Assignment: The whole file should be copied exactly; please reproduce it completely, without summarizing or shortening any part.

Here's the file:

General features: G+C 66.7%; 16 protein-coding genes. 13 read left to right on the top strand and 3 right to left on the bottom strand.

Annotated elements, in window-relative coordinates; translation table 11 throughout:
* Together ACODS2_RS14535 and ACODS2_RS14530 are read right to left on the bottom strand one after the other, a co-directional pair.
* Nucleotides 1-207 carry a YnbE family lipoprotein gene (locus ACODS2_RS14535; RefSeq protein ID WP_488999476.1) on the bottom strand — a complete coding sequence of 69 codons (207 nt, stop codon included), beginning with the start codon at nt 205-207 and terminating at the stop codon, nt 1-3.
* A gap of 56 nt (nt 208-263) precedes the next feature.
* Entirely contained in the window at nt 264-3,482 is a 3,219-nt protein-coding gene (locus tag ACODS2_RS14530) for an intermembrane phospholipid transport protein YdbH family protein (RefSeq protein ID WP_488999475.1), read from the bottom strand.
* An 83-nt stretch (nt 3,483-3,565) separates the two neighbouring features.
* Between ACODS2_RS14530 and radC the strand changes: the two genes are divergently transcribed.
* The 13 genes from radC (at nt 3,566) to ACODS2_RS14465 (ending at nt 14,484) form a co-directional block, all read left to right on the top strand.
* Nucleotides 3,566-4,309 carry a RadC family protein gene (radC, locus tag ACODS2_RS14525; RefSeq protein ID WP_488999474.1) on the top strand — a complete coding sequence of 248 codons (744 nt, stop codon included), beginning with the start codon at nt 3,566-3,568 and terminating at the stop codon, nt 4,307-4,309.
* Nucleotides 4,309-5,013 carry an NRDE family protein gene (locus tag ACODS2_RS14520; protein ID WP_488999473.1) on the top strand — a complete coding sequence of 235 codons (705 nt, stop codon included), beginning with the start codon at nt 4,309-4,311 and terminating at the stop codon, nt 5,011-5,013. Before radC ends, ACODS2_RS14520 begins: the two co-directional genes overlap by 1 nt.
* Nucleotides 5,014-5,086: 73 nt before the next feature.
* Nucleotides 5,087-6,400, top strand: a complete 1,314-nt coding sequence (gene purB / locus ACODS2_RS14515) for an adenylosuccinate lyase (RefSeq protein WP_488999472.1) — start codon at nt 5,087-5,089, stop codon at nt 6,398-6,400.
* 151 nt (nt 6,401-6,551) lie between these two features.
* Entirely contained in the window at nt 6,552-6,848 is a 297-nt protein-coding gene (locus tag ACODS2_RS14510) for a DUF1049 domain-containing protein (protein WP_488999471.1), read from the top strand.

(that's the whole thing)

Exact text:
General features: G+C 66.7%; 16 protein-coding genes. 13 read left to right on the top strand and 3 right to left on the bottom strand.

Annotated elements, in window-relative coordinates; translation table 11 throughout:
* Together ACODS2_RS14535 and ACODS2_RS14530 are read right to left on the bottom strand one after the other, a co-directional pair.
* Nucleotides 1-207 carry a YnbE family lipoprotein gene (locus ACODS2_RS14535; RefSeq protein ID WP_488999476.1) on the bottom strand — a complete coding sequence of 69 codons (207 nt, stop codon included), beginning with the start codon at nt 205-207 and terminating at the stop codon, nt 1-3.
* A gap of 56 nt (nt 208-263) precedes the next feature.
* Entirely contained in the window at nt 264-3,482 is a 3,219-nt protein-coding gene (locus tag ACODS2_RS14530) for an intermembrane phospholipid transport protein YdbH family protein (RefSeq protein ID WP_488999475.1), read from the bottom strand.
* An 83-nt stretch (nt 3,483-3,565) separates the two neighbouring features.
* Between ACODS2_RS14530 and radC the strand changes: the two genes are divergently transcribed.
* The 13 genes from radC (at nt 3,566) to ACODS2_RS14465 (ending at nt 14,484) form a co-directional block, all read left to right on the top strand.
* Nucleotides 3,566-4,309 carry a RadC family protein gene (radC, locus tag ACODS2_RS14525; RefSeq protein ID WP_488999474.1) on the top strand — a complete coding sequence of 248 codons (744 nt, stop codon included), beginning with the start codon at nt 3,566-3,568 and terminating at the stop codon, nt 4,307-4,309.
* Nucleotides 4,309-5,013 carry an NRDE family protein gene (locus tag ACODS2_RS14520; protein ID WP_488999473.1) on the top strand — a complete coding sequence of 235 codons (705 nt, stop codon included), beginning with the start codon at nt 4,309-4,311 and terminating at the stop codon, nt 5,011-5,013. Before radC ends, ACODS2_RS14520 begins: the two co-directional genes overlap by 1 nt.
* Nucleotides 5,014-5,086: 73 nt before the next feature.
* Nucleotides 5,087-6,400, top strand: a complete 1,314-nt coding sequence (gene purB / locus ACODS2_RS14515) for an adenylosuccinate lyase (RefSeq protein WP_488999472.1) — start codon at nt 5,087-5,089, stop codon at nt 6,398-6,400.
* 151 nt (nt 6,401-6,551) lie between these two features.
* Entirely contained in the window at nt 6,552-6,848 is a 297-nt protein-coding gene (locus tag ACODS2_RS14510) for a DUF1049 domain-containing protein (protein WP_488999471.1), read from the top strand.